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Tag - Pages
We're all for Apple disrupting industries but, honestly, we were fine here. No disruption needed, but we got it anyway. You got Pages if you wanted to write anything serious, you got Microsoft Word if you had to, and you used Apple Notes if you didn't know any better. It was ever thus -- until now. As of OS X El Capitan and iOS 9, we have Apple Notes 4.0 and it is just about world-changing. The only problem that, possibly not your world, though.
After the big releases of OS X El Captain, iOS 9 and watchOS 2, Apple has been releasing smaller updates to its main applications, including Pages 5.6 for Mac. The new version looks very much like the previous, but it adds some new features (such as Split Screen) to exploit the latest Macs and OS X, plus we're finding that it has restored its previous quick and snappy feel.
On Thursday, Apple updated its Pages, Numbers, and Keynote apps for both OS X 10.11 and iOS 9, bringing support for new features in both operating systems such as Split View and Slide Over. In addition, the updates support Apple's latest devices and their features, such as the 3D Touch of the new iPhones, as well as throw in improved backward compatibility with versions of the iWork apps going back as far as 2006.
Previously on Pointers... We did a piece on getting more out of Pages on your Mac and iOS devices. Now it's time to do the same on iCloud.com in part because this is an answer to a reader's problem. G. Stewart Baird emailed saying that needs to hang on to older versions of Pages until he knows that features he needs have been restored but he's got at least one document that's in the newer format.
Woke up one morning -- dah da dah duh -- with an entire short play in my head. As you do. I would like to tell you that I picked up my iPad, opened Drafts 4 and wrote the whole thing in one go, because that is what I should have done. Instead, as much of a fan of Drafts on iOS as I am, I tried writing it in Final Draft instead.
Welcome to The Feature Thief, a mini-series of columns where we take a look at some of Apple's rollercoaster of change when it comes to software -- from apps that got a makeover to a sex change, or even some that just got tossed out entirely. Each day this week, we'll take a fairly recent example of each of the three types of sometimes-painful change users have been subjected to when Apple gets a new idea, what to do about it, and where to look for alternatives if necessary.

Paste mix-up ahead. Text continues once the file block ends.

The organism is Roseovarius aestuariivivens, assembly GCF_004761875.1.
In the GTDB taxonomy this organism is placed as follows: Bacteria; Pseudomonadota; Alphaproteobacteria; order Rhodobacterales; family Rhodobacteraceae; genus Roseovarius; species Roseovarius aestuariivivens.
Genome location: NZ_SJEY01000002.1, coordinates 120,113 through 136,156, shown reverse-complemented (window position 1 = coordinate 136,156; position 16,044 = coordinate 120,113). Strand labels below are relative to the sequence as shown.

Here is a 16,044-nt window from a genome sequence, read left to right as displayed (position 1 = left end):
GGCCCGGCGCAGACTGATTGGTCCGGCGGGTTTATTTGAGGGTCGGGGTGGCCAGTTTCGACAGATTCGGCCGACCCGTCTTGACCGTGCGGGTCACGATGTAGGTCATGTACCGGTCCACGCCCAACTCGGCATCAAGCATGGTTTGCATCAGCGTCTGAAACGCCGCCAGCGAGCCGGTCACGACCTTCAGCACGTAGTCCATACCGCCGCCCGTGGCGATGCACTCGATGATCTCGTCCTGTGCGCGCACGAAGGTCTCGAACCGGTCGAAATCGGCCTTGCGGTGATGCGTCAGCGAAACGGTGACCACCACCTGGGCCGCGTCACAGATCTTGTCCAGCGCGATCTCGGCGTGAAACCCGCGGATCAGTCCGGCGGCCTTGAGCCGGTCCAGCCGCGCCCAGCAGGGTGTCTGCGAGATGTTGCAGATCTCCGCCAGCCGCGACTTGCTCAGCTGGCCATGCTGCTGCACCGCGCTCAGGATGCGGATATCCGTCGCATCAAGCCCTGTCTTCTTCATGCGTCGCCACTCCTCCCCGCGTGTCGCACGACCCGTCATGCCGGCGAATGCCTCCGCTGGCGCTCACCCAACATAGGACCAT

Stop us if you've heard this one: Apple takes one of its key software applications, radically changes it, losing important features along the way. Existing users say Apple has dumbed down an app that was perfect, while new users say this is fantastic, they can finally understand the application. Flash forward a few months, and Apple has stealthily added back some or all of the features. We've seen this with iMovie and Final Cut Pro, we saw it with Pages, we are seeing it now with iPhoto turning into Photos. It is a well-worn path by Apple, and if we're not fans of the way they go about it, we are often fans of how these new applications turn out ... eventually.
You probably own Apple's Pages, and you may even have opened it. If you did, what you think depends on what you're used to: new users just dive right in and start typing, while we've heard Word users complain that it simply isn't powerful enough for them. This is an odd one: they are actually right, but not in the ways they expect. Pages does lack some of the very heavy-lifting word processor functions that Word has, but few people use those. What Word fans think is missing from Pages is the more general day-to-day features that in fact it has, and has very well.
The iCloud edition of iWork has received a number of updates, primarily the addition of new languages. Pages is now usable in Arabic, Hebrew, French, German, Japanese, Brazilian Portuguese, and simplified Chinese; Arabic and Hebrew are bidirectional. Keynote and Numbers, meanwhile, have been translated into French, German, Spanish, Japanese, Brazilian Portuguese, and simplified Chinese.
As promised, Apple has revealed its updates to the OS X iWork suite. The apps have been redesigned for OS X Yosemite, and now support related features such as iCloud Drive, and Handoff to iPads and iPhones. Pages has gained a variety of specific features, such as a sidebar for comments and changes, the ability to insert images in tables, headers, and footers, and better compatibility with Word documents, including password-protected .docx export.
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Vevo today announced its new native tvOS app for the fourth generation Apple TV. The new app allows users Siri Remote navigation for discovery of top videos by genre, or to search for individual artists and videos. Playlists generated on another device sync between all the iterations of the app. http://apple.co/1PFhxEU